Investigating the drivers of remittance fees

Thorsten Beck, Mathilde Janfils, Kangni Kpodar 18 April 2022



Remittances have been a key income source for many vulnerable households in developing countries, enabling them to meet vital expenses such as foods, healthcare, and education, and substituting for lacking public social safety nets (Bettin et al. 2014). In 2019, remittances to low- and middle-income countries amounted to $540 billion. In sharp contrast to the dire predictions at the onset of the COVID-19 pandemic, remittances have been surprisingly resilient, declining by only 1.7% in 2020 to reach $549 billion for low- and middle-income countries. This strong resilience documented in the literature (Kpodar et al. 2021) has resurfaced the debate on the high cost of sending remittances as it has become critical to address impediments to remittances at a time where poorer countries are grappling with the economic and health fallout of the pandemic.  

Against this backdrop, we explore in a new study the cost- and risk-based constraints and market structure predicting variations in remittance fees, using data across 365 corridors over the period 2011-2020 (Beck et al. 2022). We also examine variation in costs across different types of remittance service providers, thus adding more granular evidence to the existing literature (Freund and Spatafora 2008, Beck and Martinez Peria 2009, Cecchetti and Schoenholtz 2018, Bersch et al. 2021).

Remittance fees have been on the decline, but remain high…

Figure 1 shows that the fees for a $200 remittance have come down significantly over time, although they seemed to have stagnated in the last three years. The median remittance fee has decreased from 7.7% in 2011 to 5.7% in 2020. The reduction was also broad across the distribution of remittance fees, with the 75th percentile decreasing from 11.1% to 7.7%, and the 25th percentile falling from 5.2% to 4%. The larger drop at the top of the distribution has contributed to a narrower dispersion of remittance fees. Nevertheless, most of the corridors still have median remittance cost above 5% in 2020, far from the 2030 Sustainable Development Goal target of average fees of less than 3% and no remittance corridors with costs higher than 5%.

The data also reveal significant variations in remittance fees within the same corridor (across firms), between the same sending country and different receiving countries, or between the same receiving country and different sending countries. Similarly, remittance fees vary with the payment instrument, the access point, and the speed of the transfer. This suggests that the drivers or remittances are multiple, complex, and specific to the characteristics and policies of the sending and receiving countries, as well as the corridor itself.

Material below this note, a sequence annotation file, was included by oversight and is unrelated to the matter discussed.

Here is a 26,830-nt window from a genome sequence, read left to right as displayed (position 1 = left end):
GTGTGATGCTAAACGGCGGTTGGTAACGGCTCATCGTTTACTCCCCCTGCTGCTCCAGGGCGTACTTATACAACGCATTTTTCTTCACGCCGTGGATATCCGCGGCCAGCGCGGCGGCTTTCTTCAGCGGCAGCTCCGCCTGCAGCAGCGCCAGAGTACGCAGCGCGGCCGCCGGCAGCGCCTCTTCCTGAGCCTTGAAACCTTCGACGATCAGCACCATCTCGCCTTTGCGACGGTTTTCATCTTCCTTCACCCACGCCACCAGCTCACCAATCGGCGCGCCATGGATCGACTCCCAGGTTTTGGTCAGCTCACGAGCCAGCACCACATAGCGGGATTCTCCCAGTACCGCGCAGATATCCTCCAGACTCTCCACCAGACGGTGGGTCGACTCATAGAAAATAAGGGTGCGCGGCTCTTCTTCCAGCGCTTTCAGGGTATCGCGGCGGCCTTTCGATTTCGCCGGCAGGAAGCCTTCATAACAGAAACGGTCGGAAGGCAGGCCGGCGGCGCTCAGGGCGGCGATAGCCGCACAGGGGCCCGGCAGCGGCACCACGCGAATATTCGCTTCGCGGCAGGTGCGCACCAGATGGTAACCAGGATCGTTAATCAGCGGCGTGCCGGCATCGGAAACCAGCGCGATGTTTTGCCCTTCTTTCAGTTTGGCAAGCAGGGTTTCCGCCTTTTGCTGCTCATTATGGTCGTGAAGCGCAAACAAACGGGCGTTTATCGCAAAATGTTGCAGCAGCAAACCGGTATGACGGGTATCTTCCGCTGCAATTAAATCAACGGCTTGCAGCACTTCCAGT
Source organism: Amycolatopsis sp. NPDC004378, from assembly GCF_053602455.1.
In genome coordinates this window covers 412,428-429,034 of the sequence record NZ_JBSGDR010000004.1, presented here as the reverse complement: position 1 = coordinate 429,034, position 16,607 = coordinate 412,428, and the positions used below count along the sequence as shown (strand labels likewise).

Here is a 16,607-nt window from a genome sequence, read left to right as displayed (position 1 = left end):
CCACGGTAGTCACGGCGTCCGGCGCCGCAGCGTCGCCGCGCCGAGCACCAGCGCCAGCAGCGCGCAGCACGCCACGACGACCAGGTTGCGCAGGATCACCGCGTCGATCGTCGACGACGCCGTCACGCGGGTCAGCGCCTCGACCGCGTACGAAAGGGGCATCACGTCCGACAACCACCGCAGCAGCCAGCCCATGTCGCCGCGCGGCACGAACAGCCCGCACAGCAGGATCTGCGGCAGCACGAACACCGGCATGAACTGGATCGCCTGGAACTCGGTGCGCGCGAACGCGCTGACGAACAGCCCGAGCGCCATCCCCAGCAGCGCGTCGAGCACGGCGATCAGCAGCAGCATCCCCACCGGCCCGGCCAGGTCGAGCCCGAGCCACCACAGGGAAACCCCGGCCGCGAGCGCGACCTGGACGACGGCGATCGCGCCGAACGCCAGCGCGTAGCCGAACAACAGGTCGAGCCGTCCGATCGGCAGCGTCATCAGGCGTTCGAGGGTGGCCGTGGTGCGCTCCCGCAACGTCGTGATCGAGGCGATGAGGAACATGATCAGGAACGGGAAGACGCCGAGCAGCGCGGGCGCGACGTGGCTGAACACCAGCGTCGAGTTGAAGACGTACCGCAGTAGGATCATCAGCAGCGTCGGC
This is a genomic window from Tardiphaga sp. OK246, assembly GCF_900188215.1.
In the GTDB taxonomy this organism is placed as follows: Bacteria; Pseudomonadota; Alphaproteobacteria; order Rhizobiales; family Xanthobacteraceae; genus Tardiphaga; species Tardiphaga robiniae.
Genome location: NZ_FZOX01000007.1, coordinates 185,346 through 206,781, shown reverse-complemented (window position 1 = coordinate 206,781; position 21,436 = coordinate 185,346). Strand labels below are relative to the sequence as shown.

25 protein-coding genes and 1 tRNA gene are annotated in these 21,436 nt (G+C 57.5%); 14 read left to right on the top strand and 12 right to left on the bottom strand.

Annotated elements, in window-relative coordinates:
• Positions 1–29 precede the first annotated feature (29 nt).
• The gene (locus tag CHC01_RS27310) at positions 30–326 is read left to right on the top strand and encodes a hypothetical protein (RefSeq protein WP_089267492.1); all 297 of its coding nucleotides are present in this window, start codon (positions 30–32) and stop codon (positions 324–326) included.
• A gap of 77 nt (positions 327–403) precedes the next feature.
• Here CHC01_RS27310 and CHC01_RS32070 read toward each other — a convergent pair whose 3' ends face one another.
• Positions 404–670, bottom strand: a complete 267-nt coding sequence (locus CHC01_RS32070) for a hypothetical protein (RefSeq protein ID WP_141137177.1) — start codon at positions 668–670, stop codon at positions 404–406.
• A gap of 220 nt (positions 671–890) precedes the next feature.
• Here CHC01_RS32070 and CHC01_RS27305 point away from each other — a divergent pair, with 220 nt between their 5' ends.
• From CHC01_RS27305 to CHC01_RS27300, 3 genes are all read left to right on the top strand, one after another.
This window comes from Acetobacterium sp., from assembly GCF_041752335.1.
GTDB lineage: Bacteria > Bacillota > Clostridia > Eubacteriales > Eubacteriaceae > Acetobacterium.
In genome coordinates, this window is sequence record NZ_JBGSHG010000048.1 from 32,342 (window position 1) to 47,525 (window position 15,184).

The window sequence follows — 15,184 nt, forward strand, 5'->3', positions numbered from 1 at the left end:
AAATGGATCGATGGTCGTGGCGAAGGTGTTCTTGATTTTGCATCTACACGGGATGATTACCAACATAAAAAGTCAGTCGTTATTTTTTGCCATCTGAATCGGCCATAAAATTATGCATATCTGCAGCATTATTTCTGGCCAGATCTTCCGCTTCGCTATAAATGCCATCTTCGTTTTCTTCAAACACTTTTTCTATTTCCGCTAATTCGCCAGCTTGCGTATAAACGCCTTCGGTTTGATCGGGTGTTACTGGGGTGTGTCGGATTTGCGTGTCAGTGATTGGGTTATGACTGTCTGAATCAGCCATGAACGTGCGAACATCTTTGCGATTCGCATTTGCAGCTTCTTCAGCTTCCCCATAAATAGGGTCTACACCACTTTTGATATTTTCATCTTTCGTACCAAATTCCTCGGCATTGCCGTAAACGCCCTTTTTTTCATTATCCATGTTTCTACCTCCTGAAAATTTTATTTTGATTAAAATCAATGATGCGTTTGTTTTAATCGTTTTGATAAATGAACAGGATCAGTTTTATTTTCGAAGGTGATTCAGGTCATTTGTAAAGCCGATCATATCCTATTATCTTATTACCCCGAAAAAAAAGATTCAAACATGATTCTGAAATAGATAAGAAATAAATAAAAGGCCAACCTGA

Figure 1 Median price across corridors over time

Sources:  Authors’ calculations based on Remittance Prices, Worldwide, World Bank  

… reflecting cost- and risk-based constraints and market structure 

Teasing out the key drivers of remittance fees requires combining the price data with several country- and corridor-specific variables in an empirical framework exploiting three different dimensions: (i) variation across corridors, (ii) variation over time, and (iii) variation across different remittance service providers within corridors. Five results stand out: 

  • Higher GDP per capita in the sending country and easier geographic access to financial institutions is associated with lower fees, especially for banks. 
  • Scale economies matter: a larger market for remittances (as proxied by closer economic ties and a larger migrant population from the receiving in the sending country) is associated with lower costs as is a shorter distance between sending and receiving countries. 
  • The market structure is important: banks charge higher fees than money transfer operators (MTOs), but a larger share of banks among remittance service providers is also associated with higher fees charged by MTOs. Unlike banks, MTOs’ fees react to competitive pressures, with more market players being associated with lower MTO but not bank remittance fees. 
  • In corridors where the sending country has a pegged exchange rate, both banks and MTOs charge lower fees.